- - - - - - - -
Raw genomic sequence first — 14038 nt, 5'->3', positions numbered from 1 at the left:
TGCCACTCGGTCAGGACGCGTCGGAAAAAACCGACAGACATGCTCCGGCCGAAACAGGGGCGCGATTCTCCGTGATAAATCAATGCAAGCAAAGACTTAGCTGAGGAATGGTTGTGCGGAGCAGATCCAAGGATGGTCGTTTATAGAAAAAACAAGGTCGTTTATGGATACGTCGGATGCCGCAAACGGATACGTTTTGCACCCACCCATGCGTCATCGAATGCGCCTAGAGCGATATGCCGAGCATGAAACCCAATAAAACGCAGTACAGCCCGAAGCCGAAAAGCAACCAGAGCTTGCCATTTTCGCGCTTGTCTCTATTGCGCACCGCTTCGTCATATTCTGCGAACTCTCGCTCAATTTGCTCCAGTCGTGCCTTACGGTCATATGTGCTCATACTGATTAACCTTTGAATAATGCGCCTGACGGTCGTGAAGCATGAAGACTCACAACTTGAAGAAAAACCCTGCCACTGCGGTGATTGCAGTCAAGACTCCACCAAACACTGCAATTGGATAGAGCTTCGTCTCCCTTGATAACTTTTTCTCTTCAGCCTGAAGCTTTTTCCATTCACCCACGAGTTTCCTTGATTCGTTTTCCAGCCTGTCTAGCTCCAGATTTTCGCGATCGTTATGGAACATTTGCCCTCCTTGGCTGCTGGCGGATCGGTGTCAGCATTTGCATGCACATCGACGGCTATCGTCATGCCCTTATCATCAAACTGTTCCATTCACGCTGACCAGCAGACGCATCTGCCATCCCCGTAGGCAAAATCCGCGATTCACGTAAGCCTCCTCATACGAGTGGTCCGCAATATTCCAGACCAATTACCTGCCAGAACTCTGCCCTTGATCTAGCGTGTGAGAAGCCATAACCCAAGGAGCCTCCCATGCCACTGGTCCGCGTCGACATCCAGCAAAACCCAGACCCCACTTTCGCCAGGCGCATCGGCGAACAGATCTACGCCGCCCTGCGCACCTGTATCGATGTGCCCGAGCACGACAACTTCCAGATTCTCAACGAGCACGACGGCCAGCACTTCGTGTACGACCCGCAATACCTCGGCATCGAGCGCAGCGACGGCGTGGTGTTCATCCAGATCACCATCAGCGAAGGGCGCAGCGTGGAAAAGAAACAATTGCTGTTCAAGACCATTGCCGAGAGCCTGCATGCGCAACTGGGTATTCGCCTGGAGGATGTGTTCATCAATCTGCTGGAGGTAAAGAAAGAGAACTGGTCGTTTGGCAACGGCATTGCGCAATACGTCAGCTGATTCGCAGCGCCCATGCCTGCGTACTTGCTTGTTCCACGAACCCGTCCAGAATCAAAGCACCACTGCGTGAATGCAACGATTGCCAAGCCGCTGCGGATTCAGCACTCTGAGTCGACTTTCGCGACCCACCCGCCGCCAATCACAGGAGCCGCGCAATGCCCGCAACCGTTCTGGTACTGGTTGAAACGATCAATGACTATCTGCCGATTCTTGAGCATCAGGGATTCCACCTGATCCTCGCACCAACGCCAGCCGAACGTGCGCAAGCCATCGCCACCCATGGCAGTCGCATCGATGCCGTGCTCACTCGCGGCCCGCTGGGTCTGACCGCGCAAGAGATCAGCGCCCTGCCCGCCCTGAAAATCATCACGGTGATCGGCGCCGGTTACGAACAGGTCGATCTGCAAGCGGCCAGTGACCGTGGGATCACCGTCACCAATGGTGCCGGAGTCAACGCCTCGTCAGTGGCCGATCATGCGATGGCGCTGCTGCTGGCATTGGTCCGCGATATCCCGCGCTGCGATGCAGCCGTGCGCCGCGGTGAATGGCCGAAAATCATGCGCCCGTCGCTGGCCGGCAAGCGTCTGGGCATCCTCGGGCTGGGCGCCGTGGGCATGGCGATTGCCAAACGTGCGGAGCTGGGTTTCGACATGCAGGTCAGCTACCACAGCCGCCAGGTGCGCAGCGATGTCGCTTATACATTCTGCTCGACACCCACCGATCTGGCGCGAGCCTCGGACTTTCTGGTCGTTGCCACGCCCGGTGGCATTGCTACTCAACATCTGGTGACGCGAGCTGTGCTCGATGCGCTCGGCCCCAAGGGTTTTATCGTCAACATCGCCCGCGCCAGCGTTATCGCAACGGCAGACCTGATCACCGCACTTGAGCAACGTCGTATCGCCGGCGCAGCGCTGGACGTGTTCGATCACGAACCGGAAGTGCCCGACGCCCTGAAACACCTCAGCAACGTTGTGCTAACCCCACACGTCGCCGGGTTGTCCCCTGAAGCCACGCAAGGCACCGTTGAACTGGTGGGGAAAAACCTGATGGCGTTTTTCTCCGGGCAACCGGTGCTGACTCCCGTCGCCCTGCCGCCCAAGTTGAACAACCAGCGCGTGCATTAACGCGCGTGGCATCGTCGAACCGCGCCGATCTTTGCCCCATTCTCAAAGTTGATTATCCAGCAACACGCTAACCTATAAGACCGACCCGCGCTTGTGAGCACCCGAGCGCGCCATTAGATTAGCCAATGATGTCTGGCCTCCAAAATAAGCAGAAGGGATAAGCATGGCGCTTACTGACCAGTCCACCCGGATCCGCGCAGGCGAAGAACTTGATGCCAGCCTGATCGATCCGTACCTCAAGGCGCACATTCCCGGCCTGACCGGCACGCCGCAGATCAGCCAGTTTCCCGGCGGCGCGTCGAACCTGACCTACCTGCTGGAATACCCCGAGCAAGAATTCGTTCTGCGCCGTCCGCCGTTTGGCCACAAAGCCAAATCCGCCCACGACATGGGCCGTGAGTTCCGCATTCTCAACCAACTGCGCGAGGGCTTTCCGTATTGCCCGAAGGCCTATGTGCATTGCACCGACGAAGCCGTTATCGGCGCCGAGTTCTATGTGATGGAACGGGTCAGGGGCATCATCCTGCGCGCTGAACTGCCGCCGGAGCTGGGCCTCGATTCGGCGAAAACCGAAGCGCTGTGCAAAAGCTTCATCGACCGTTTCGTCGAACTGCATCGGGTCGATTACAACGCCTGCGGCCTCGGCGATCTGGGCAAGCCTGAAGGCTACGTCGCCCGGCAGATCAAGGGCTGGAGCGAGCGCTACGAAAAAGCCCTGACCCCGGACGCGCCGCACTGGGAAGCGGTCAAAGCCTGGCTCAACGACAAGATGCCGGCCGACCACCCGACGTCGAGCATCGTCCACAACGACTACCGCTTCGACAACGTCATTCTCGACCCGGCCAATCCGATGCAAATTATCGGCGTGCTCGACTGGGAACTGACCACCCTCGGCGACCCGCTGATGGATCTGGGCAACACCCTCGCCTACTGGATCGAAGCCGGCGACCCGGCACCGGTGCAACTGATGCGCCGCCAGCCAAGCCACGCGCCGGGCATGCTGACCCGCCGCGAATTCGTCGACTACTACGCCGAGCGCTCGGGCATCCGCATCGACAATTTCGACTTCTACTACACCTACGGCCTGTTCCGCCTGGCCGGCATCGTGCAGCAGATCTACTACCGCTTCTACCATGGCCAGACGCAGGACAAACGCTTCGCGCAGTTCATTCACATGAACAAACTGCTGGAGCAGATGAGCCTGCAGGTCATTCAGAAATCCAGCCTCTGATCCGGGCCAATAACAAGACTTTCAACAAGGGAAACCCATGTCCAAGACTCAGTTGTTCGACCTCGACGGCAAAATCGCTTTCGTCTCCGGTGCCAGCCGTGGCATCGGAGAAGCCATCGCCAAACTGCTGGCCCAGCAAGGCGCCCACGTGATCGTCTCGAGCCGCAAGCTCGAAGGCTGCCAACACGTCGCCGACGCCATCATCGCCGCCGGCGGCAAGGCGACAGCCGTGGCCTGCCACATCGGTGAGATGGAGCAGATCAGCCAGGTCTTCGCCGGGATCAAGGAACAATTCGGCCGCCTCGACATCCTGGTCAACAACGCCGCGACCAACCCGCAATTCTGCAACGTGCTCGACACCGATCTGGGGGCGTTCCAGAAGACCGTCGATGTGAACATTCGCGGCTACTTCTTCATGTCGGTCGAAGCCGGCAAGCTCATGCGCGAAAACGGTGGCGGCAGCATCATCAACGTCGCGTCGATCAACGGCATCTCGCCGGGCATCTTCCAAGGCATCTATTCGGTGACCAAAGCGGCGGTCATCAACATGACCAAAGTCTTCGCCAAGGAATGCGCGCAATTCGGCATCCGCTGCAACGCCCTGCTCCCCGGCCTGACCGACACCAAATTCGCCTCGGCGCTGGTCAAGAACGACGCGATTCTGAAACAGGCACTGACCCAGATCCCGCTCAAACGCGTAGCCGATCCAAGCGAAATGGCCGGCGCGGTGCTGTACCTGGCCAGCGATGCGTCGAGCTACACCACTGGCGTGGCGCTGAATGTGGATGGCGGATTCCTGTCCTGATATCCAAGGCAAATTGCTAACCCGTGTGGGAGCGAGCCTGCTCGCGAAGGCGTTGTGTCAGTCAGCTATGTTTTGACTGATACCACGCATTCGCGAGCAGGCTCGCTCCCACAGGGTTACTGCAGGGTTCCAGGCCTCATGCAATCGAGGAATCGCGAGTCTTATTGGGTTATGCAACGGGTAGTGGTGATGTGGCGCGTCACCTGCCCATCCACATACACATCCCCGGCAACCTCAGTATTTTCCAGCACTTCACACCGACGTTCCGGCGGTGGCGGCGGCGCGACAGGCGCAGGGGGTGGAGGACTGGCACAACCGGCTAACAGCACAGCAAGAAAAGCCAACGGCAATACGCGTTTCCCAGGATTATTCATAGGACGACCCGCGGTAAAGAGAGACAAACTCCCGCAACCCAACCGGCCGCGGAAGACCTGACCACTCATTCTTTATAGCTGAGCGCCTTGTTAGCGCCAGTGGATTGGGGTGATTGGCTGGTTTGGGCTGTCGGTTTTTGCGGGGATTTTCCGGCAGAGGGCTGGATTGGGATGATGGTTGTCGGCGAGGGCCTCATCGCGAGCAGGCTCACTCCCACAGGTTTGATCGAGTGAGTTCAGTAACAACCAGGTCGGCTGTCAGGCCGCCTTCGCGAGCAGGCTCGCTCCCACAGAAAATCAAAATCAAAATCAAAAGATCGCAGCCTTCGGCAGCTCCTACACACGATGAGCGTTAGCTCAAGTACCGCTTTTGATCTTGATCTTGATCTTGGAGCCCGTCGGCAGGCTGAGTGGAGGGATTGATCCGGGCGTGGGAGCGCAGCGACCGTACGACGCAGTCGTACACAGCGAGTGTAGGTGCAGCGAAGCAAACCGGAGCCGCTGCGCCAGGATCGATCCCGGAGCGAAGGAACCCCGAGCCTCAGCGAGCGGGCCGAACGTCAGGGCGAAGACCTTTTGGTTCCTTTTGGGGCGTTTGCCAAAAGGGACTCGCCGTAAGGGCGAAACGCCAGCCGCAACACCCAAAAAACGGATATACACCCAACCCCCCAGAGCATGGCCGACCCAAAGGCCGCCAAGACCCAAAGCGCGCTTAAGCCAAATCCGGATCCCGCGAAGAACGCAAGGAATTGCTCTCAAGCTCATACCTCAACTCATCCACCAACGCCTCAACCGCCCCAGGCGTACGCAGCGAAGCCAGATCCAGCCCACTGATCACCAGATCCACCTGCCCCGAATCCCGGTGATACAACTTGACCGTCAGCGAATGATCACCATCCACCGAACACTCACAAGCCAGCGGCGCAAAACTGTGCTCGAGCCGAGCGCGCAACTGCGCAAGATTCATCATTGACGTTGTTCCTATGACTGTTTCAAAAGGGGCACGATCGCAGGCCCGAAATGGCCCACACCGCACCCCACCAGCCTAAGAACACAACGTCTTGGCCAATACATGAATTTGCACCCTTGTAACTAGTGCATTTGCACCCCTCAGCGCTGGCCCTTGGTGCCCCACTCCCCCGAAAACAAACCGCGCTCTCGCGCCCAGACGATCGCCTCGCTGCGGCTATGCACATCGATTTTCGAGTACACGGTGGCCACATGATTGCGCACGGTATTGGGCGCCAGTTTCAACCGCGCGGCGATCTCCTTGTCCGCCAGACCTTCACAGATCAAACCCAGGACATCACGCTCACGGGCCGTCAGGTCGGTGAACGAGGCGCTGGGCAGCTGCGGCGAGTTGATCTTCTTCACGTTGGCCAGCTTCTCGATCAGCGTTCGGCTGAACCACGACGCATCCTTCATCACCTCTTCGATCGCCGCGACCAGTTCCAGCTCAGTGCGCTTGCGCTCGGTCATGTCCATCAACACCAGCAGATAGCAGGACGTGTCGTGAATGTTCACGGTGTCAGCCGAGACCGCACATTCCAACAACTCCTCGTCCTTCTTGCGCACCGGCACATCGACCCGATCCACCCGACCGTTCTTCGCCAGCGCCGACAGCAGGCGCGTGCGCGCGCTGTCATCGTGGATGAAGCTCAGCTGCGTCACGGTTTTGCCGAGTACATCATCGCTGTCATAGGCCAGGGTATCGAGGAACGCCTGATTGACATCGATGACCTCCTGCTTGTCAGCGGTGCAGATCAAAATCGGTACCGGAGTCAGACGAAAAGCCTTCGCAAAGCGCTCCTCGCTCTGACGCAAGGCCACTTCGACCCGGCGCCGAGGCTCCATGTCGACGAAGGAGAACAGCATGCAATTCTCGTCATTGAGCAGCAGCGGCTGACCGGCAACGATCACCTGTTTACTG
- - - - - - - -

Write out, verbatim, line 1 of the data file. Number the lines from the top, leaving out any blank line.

Raw genomic sequence first — 14038 nt, 5'->3', positions numbered from 1 at the left: